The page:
| Description of the ThesisAs the technology of automated and connected vehicles will continue to evolve, there is no unified stance amongst urban practitioners towards its planning requirements. While the scientific community considers possible spatial effects to be far-reaching, urban planners and public officials are yet to recognize the urgency of defining an agenda. Meanwhile, technological test-cases are deployed and urban visions predominantly sketched by technology companies or consultancies. The study, thus, focuses on transformative processes, which occur in relation to emerging mobility technologies, such as automated and connected vehicles. Special attention is given to novel actors, due to the convergence of the automobile and IT industry, as well as the asynchronicity between spatial transformations and incremental changes in urban planning principles. It further questions how experimental lab deployments contribute to the revision of planning approaches and processes. Just as times of change have historically affected the realignment of professions, the research reflects upon planning paradigms and novel practices against the backdrop of technological transformations.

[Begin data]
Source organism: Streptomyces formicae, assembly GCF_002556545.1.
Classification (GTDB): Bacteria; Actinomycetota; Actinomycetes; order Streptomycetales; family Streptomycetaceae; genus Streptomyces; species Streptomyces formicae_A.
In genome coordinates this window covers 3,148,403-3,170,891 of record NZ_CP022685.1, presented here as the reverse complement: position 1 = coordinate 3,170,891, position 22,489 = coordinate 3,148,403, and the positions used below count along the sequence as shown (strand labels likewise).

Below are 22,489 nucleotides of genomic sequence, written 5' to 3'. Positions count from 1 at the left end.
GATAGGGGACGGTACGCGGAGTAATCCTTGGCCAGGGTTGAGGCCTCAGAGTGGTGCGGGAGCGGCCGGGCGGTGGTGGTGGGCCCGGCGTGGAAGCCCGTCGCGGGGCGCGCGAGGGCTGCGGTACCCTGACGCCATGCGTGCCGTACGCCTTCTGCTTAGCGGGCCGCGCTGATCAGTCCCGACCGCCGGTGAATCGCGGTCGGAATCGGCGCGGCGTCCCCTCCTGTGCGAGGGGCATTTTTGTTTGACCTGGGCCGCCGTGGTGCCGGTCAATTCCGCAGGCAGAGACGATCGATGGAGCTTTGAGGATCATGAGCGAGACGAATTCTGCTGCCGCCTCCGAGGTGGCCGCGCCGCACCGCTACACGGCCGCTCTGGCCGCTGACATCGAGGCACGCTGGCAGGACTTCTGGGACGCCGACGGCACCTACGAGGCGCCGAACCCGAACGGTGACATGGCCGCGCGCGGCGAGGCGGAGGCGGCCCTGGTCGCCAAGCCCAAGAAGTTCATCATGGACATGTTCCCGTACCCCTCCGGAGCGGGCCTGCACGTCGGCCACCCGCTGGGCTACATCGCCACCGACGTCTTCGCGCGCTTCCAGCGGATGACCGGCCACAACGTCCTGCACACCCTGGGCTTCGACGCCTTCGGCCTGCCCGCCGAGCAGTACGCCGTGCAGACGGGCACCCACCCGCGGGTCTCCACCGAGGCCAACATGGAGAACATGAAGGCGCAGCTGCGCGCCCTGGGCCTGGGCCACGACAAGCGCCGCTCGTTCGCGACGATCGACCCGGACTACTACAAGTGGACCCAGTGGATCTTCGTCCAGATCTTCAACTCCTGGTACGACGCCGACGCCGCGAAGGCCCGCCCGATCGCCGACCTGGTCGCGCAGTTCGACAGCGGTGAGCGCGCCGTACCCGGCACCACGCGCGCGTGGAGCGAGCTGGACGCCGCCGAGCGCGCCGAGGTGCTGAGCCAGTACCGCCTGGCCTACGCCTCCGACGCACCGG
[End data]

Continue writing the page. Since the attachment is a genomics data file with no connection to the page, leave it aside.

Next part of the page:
Qualitative research methods are applied for a comparative case study in Toronto, Canada, and Vienna, Austria. In each of the two cities newly built urban development areas have been designated as deployment sites for the city’s first automated shuttle service, however naturally their planning cultures and genesis greatly differ. The study of current planning and policy documents is therefor embedded in a literature based historical revision of local planning paradigms and their changes in recent decades. Built form and spatial visions are then analysed in reference to local planning paradigms as well as spatial affordance for automated and connected mobility. Qualitative interviews with representatives of urban planning, public officials and the scientific community are conducted in order to review planning and design approaches as well as the potentials and limitations of urban transformations induced by technological advances.
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